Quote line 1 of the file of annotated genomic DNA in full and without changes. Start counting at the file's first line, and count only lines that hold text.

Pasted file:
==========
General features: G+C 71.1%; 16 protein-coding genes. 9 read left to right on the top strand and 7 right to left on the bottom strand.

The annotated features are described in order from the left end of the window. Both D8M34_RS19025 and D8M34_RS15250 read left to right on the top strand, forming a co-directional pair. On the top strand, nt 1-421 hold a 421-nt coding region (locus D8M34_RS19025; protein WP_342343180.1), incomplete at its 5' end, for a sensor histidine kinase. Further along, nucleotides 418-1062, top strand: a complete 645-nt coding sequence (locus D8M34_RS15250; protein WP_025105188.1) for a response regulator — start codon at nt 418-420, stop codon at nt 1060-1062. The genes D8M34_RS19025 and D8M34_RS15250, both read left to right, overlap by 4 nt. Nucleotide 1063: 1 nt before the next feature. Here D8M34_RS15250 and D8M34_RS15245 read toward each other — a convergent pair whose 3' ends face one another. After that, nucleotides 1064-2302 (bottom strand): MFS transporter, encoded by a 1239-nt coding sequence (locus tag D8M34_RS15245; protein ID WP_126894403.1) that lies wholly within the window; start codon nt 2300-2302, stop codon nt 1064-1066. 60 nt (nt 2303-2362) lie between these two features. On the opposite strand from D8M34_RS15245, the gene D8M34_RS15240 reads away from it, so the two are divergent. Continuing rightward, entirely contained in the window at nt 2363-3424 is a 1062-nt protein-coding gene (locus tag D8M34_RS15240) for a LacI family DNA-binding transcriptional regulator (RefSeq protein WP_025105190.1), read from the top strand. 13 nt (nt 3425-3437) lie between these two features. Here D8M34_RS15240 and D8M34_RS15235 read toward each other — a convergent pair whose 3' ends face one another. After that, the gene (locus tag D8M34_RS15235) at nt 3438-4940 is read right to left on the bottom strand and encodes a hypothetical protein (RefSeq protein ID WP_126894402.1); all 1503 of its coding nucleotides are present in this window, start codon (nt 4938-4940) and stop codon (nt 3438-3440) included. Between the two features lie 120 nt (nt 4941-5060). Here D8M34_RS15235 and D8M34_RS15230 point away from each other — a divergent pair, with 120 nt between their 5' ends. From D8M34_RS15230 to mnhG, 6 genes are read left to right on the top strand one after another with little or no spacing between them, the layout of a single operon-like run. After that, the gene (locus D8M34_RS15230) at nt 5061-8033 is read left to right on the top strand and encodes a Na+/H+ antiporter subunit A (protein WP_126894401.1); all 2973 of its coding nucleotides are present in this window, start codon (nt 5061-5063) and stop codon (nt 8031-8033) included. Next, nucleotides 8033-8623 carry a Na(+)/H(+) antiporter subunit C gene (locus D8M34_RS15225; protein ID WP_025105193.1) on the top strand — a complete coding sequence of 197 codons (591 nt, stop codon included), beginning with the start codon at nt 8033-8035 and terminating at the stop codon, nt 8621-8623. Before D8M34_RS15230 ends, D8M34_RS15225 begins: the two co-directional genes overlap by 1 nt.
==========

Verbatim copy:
General features: G+C 71.1%; 16 protein-coding genes. 9 read left to right on the top strand and 7 right to left on the bottom strand.